1.1. Time of Assessment
Questions of whether to award damages or specific performance are linked intimately to mitigation and specific performance as is seen when the value of the property in question rises between breach and judgement.
1.2. Asamera Oil v. Sea Oil (1979)
Respondent loans appellant shares in a corporation.Shares were to be returned on a certain date which they were not.At the time the loan was due the shares are worth only a small amount versus their initial value.The price of the shares fluctuates widely between the time the loan was due and the action.
Should the respondent have bought more shares at the time of breach to mitigate damages?
Estey, J. “It is very likely that [the appellant] would have foreseen the probable loss to be suffered by [the respondent] on the non return of its property, particularly bearing in mind his activity as a stock broker and his own dealing in Asamera shares. In the absence of a contrary indication he may be taken to have assumed the risk of its occurrence.”
“…recovery of damages for the non-return of shares turns on the theory that only where a breach of contract gives rise to an asset in the hands of the plaintiff will the law require him to mitigate his losses by employing that asset in a reasonable manner.”
“Damages which could have been avoided by the taking of reasonable steps in all circumstances should not and, indeed, in the interests of commercial enterprise, must not be thrown onto the shoulders of a defendant by an arbitrary although nearly universal rule for the recovery of damages on breach of the contract for redelivery of the property…”
“Before the plaintiff can rely on a claim to specific performance so as to insulate himself from the consequences of failing to procure alternate property in mitigation of his losses, some fair, real and substantial justification for his claim to performance must be found. Otherwise its effect will be to cast upon the defendant all the risk of aggravated loss by reason of delay in bringing the issue to trial.”
Swan, Prof. The P sued for specific performance to maximise his claim. Estey, J. says that merely casting the claim in terms of specific performance does not allow the P to escape his duty to mitigate loss. Asamera is inconsistent with White v. Carter. The duty to take steps to mitigate trumps specific performance.
Duty to Mitigate
· Damages which could have been avoided by the taking reasonable steps cannot be claimed by the P.
· Merely casting the claim in terms of specific performance does not allow the P to escape his duty to mitigate loss (duty to mitigate trumps specific performance).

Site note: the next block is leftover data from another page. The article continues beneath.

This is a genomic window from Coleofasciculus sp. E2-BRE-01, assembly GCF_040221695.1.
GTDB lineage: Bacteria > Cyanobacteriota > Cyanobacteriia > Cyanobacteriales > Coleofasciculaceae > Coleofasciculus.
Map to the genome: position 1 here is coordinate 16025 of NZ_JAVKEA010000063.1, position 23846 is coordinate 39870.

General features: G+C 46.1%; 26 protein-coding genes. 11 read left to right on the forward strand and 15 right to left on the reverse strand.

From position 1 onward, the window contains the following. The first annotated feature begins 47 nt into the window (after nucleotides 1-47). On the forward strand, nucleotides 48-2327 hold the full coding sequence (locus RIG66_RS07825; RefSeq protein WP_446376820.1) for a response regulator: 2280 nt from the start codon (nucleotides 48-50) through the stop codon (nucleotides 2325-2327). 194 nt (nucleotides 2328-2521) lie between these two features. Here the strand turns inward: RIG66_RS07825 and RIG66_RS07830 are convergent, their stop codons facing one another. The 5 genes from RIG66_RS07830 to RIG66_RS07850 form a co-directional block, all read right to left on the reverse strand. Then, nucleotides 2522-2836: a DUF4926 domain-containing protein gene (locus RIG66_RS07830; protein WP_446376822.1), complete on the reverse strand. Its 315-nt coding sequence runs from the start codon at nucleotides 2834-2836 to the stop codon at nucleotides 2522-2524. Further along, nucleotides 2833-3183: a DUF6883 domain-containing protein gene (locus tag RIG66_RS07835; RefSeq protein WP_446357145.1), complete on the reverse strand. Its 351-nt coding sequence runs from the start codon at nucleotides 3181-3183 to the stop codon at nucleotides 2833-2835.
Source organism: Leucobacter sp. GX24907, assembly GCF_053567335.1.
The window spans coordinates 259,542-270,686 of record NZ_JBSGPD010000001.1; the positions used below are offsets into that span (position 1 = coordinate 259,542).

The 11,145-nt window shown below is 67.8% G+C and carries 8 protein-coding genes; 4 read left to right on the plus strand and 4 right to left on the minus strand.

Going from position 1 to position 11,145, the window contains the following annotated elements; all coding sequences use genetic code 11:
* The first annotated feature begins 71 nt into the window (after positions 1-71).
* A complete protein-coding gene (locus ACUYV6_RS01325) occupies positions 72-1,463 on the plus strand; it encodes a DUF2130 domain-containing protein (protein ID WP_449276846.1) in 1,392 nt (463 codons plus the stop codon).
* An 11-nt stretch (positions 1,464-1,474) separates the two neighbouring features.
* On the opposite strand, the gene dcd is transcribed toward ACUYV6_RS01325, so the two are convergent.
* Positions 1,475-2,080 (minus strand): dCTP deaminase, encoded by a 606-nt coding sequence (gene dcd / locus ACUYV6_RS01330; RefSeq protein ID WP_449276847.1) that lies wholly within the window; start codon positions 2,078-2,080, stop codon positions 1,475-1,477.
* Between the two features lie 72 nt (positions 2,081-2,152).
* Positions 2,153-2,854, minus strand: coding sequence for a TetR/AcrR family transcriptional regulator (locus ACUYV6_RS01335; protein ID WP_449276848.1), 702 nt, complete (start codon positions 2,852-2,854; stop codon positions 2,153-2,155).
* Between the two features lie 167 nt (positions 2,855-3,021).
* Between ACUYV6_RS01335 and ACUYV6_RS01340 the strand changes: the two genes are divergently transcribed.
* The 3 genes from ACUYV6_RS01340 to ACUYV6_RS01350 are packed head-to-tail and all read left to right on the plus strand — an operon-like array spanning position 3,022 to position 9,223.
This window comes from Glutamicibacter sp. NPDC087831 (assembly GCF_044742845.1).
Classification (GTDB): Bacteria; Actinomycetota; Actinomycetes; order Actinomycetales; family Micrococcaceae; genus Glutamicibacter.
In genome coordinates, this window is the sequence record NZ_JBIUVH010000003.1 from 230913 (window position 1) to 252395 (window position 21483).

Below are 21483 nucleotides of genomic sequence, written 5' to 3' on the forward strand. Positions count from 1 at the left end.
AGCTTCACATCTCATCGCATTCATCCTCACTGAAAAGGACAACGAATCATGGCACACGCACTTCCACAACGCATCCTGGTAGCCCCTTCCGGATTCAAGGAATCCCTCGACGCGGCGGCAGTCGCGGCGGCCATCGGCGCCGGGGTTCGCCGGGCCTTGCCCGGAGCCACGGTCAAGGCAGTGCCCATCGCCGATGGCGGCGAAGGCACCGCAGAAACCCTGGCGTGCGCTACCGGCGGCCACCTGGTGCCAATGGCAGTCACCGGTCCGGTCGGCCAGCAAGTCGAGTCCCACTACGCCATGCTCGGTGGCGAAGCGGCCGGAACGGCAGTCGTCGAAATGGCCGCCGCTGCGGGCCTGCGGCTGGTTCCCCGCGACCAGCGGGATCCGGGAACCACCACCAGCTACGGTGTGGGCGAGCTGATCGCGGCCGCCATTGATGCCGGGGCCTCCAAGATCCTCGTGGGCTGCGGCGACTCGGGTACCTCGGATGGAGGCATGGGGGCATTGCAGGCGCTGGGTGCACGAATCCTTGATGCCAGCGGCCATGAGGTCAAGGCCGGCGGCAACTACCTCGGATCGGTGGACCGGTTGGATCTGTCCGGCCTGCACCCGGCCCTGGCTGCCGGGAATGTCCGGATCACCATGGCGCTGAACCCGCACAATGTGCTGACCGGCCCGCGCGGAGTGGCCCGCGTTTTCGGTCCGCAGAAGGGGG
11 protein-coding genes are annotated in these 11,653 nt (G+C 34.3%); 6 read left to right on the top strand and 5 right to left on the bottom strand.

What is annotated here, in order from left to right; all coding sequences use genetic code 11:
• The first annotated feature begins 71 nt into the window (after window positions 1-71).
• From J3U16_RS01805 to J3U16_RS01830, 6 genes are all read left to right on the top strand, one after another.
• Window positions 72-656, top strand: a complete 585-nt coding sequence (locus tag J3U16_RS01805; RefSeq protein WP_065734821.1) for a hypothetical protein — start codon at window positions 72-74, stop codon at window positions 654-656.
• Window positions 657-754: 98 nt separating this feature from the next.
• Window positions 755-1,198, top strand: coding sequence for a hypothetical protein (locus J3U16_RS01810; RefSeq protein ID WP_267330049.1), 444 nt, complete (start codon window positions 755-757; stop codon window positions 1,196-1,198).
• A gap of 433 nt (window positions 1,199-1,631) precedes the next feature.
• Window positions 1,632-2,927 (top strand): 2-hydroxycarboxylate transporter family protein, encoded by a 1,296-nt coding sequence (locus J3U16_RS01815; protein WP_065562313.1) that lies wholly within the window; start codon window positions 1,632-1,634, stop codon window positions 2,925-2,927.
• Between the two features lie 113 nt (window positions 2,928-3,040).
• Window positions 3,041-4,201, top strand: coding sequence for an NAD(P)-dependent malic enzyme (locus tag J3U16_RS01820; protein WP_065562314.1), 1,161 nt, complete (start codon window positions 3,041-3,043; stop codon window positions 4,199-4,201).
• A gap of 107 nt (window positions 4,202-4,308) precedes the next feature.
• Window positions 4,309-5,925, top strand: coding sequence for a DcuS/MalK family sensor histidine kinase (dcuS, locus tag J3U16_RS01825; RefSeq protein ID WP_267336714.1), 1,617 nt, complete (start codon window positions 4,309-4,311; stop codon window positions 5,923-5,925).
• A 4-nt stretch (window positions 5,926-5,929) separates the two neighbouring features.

· Conversion will not be followed.
· The court may decide the date when damages are to be assessed.
1.3. Dodd Properties (1980)
D builds car parking garage beside P’s garage and damages building in the process.
Which date is used to determine the cost of doing the repairs?
Final judgement when it makes financial sense.
Megaw, LJ. “…damages are not required by English law to b assessed as at the date of breach.”
“The true rule is that, where there is a material difference between the cost of repair at the date of the wrongful act and the cost of repair when the repairs can, having regard to all relevant circumstances, first reasonably be undertaken, it is the latter tim
pective buyer with a surveyor under which the surveyor agrees to survey a house and make a report on it-and he makes it negligently-and the client buys the house on the faith of the report, then the damages are to be assessed at the time of breach, according to the difference in price which the buyer would have given if the report had been carefully made from that which he in fact gave owing to the negligence of the surveyor. … The buyer is not entitled to remedy the defects and charge the cost to the surveyor.”
He goes on to add inflation to this.
Swan, Prof. Denning is protecting the reliance interest here, not the expectation. The date of assessment is a coded inquiry into the real issue of reliance v. expectation. The court is wrestling with a problem because they do not have the tools to cope with it. The has been changed some what with the introduction of legislation allowing Prejudgement interest (e.g. Courts of justice Act ss. 127-130, see CB 208).
· Where a surveyor makes his report negligently and the client buys the house on the faith of the report, then the damages are to be assessed at the time of breach, according to the difference in price which the buyer would have given if there had been no negligence on behalf of the surveyor.
· The buyer is not entitled to remedy the defects and charge the cost to the surveyor.
· Inflation between the breach and the award may also be added.